The media is playing the death of Steve Jobs in a way I haven't seen since John Lennon, treating him as a sort of secular saint and calling him the modern Edison.
Not that groundbreaking, as this nice Rick Newman obit notes. He's not quite Edison, more like Tesla with a second and third act. The first act, inventing the Apple and the Mac, was a bit like Tesla, who did a lot of innovating but lost out on the really big bucks to IBM and Microsoft. Apple perfected the modern PC, but IBM put it on office desks and Microsoft's DOS running on IBM clones brought the price point down to consumer levels.
Jobs then had a decade hiatus from Apple, in which time he gave us Pixar; not bad for a second act, but the third act was a doozy, turning Apple into a mobile electronics giant. There was a bit of a role reversal for Apple; now,they were popularizing gizmos rather than inventing them.
There were smart phones before the iPhone, MP3 players before the iPod and notepad computers before the iPad. However,they popularized all three, giving a cache that was both trendy and mature at the same time. Even then, Apple wasn't able to expand its desktop and laptop sales too much, as Jobs wanted to keep Apple's OS proprietary, scrapping a plan to have Apple clones available.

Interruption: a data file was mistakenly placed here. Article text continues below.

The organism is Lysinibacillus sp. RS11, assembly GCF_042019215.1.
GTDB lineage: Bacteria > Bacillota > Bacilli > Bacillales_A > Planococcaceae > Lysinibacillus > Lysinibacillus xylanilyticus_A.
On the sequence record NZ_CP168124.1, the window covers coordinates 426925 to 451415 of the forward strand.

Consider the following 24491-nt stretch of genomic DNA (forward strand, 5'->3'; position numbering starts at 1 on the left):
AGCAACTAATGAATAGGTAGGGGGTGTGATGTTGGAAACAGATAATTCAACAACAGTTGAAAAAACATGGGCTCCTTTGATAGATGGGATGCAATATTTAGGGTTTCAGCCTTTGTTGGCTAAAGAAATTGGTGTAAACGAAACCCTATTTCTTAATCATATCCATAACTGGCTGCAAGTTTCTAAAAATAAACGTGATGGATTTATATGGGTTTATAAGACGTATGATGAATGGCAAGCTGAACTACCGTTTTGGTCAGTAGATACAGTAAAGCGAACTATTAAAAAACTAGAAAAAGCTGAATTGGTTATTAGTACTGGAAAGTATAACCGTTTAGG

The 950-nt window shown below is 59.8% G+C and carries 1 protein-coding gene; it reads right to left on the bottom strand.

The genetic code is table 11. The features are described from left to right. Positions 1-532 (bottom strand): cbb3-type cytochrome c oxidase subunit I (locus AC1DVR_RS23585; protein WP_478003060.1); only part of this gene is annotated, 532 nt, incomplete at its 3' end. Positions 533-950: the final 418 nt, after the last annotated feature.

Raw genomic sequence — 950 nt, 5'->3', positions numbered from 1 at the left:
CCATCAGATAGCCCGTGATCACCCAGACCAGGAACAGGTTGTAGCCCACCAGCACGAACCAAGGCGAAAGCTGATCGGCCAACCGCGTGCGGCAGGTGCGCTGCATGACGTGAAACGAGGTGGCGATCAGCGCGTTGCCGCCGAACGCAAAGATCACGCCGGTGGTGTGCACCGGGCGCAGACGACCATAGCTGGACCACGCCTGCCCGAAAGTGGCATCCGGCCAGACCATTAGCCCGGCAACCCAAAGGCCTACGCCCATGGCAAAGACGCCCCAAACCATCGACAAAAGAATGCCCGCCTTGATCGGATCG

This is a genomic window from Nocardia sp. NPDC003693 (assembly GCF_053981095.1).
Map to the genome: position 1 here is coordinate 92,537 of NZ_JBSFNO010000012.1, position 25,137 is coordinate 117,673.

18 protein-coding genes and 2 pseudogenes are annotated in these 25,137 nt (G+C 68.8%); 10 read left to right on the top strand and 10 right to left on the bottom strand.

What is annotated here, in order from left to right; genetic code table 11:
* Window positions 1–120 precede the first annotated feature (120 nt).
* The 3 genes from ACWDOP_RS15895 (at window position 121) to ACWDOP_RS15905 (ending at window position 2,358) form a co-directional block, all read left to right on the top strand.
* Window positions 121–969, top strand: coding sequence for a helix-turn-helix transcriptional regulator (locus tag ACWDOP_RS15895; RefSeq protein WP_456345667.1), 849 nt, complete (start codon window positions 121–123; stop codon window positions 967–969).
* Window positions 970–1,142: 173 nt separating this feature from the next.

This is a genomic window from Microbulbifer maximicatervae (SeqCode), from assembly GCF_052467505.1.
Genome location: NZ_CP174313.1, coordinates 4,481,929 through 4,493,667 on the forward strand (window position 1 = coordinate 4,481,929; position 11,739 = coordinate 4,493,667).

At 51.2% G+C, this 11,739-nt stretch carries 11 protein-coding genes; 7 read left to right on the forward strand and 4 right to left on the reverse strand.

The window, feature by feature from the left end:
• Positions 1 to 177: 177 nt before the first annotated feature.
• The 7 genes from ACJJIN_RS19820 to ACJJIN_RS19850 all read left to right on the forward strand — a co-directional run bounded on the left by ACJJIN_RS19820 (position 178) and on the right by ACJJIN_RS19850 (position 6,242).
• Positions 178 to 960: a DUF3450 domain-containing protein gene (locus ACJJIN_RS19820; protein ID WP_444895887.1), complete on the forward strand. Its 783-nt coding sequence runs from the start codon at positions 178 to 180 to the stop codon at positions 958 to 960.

I've yet to enter that universe as a user. My laptop has my MP3 stash, and I have yet to get a smartphone or a pad-computer; however, that will probably change the next time I replace my cell-phone, for the entry-level iPhones or their Android rivals are now the freebie-with-a-renewal phones these days.
Before we knew of Jobs' passing, I saw this piece on the Corner about the Wall Street protesters and their allies-
I might have told him that if he really wanted to “protest capitalism,” he could start by ditching his $2,000 MacBook Pro, which is produced by one of the largest corporations on the planet — Apple (AAPL) — currently trading at more than $370 a share, on Wall Street.
Apple has something of a near-cult following that leans a bit left but doesn't exclude the right, other than occasionally getting PC over some more pointed anti-gay aps and podcasts. The new high priest of the cult presided over a new iPhone earlier in the week, but he likely won't have Jobs' iconic status.